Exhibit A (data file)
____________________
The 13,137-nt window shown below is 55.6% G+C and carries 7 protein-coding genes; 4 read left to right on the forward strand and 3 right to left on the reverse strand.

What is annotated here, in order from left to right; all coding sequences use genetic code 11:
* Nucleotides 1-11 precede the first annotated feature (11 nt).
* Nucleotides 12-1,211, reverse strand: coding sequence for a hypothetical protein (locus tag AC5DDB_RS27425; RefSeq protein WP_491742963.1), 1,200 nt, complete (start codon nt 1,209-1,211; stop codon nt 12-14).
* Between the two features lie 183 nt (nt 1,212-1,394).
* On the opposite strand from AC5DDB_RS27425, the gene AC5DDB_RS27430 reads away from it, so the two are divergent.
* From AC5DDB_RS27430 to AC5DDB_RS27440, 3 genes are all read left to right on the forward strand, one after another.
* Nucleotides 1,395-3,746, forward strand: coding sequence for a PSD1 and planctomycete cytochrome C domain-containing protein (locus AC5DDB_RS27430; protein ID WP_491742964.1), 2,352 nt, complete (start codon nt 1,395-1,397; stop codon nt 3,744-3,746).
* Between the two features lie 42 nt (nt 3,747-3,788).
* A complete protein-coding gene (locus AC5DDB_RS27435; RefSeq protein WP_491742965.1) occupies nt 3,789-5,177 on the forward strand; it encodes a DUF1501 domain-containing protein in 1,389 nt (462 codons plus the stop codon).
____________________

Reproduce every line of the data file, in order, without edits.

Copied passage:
The 13,137-nt window shown below is 55.6% G+C and carries 7 protein-coding genes; 4 read left to right on the forward strand and 3 right to left on the reverse strand.

What is annotated here, in order from left to right; all coding sequences use genetic code 11:
* Nucleotides 1-11 precede the first annotated feature (11 nt).
* Nucleotides 12-1,211, reverse strand: coding sequence for a hypothetical protein (locus tag AC5DDB_RS27425; RefSeq protein WP_491742963.1), 1,200 nt, complete (start codon nt 1,209-1,211; stop codon nt 12-14).
* Between the two features lie 183 nt (nt 1,212-1,394).
* On the opposite strand from AC5DDB_RS27425, the gene AC5DDB_RS27430 reads away from it, so the two are divergent.
* From AC5DDB_RS27430 to AC5DDB_RS27440, 3 genes are all read left to right on the forward strand, one after another.
* Nucleotides 1,395-3,746, forward strand: coding sequence for a PSD1 and planctomycete cytochrome C domain-containing protein (locus AC5DDB_RS27430; protein ID WP_491742964.1), 2,352 nt, complete (start codon nt 1,395-1,397; stop codon nt 3,744-3,746).
* Between the two features lie 42 nt (nt 3,747-3,788).
* A complete protein-coding gene (locus AC5DDB_RS27435; RefSeq protein WP_491742965.1) occupies nt 3,789-5,177 on the forward strand; it encodes a DUF1501 domain-containing protein in 1,389 nt (462 codons plus the stop codon).